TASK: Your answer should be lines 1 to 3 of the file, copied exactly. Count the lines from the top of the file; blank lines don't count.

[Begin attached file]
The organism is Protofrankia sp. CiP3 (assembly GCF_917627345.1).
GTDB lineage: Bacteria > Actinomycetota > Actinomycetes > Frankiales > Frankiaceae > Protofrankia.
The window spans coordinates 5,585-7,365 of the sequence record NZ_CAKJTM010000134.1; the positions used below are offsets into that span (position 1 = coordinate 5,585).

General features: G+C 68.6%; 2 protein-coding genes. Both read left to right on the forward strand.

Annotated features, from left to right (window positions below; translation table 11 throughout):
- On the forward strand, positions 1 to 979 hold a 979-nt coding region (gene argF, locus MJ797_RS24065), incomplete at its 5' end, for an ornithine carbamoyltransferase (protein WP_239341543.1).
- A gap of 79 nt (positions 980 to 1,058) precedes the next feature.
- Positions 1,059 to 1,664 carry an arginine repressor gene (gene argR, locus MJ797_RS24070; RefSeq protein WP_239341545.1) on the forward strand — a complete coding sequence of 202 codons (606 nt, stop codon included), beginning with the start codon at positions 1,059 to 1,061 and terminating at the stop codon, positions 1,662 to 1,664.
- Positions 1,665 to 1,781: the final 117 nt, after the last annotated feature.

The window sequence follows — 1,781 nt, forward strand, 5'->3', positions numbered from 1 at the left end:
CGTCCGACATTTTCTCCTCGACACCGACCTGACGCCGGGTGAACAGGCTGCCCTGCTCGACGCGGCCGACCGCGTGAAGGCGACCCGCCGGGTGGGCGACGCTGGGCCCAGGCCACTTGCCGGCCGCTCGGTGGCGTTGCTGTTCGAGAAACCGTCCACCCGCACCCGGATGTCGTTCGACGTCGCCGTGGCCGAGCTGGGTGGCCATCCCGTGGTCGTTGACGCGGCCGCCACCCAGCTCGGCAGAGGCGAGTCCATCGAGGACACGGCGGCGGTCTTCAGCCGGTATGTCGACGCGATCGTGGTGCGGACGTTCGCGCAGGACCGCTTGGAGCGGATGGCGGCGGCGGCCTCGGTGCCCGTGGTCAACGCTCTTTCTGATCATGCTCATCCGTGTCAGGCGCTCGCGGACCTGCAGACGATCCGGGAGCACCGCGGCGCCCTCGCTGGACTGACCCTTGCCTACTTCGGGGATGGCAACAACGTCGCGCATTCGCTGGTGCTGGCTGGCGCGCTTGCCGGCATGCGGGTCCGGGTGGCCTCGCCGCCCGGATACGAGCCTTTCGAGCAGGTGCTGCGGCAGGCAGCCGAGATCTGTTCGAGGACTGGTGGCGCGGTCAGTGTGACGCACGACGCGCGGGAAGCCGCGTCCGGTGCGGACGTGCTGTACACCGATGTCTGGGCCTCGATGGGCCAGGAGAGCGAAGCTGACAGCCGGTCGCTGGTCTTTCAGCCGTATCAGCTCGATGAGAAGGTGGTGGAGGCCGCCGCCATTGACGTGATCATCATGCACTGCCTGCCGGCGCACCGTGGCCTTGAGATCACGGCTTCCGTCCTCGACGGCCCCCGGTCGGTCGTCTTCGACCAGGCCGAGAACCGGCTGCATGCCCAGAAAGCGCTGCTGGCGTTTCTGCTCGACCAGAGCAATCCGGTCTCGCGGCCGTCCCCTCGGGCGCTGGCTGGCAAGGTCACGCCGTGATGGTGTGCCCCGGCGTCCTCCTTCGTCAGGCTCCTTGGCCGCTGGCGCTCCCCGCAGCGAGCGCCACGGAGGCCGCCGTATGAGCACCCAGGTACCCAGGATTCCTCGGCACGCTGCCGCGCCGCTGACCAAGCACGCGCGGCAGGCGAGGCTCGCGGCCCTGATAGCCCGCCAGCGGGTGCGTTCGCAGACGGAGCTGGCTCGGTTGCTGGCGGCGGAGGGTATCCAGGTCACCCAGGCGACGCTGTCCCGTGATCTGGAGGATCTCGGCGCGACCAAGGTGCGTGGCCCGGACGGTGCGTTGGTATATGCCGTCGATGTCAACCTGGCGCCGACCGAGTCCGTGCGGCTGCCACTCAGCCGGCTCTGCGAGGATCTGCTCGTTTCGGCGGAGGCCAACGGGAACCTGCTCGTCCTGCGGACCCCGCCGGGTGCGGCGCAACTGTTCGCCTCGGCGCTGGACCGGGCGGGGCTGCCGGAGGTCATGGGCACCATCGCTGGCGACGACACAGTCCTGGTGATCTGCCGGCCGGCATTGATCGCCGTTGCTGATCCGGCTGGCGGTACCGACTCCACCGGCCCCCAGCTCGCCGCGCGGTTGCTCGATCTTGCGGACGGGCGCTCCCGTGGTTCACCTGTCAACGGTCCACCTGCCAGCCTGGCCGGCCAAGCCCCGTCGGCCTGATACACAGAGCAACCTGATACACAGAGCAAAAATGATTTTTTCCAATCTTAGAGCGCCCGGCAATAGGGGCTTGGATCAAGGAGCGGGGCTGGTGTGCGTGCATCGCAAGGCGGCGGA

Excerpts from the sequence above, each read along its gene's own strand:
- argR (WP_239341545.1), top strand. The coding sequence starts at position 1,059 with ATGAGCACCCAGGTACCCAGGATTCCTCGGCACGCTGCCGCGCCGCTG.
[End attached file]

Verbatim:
The organism is Protofrankia sp. CiP3 (assembly GCF_917627345.1).
GTDB lineage: Bacteria > Actinomycetota > Actinomycetes > Frankiales > Frankiaceae > Protofrankia.
The window spans coordinates 5,585-7,365 of the sequence record NZ_CAKJTM010000134.1; the positions used below are offsets into that span (position 1 = coordinate 5,585).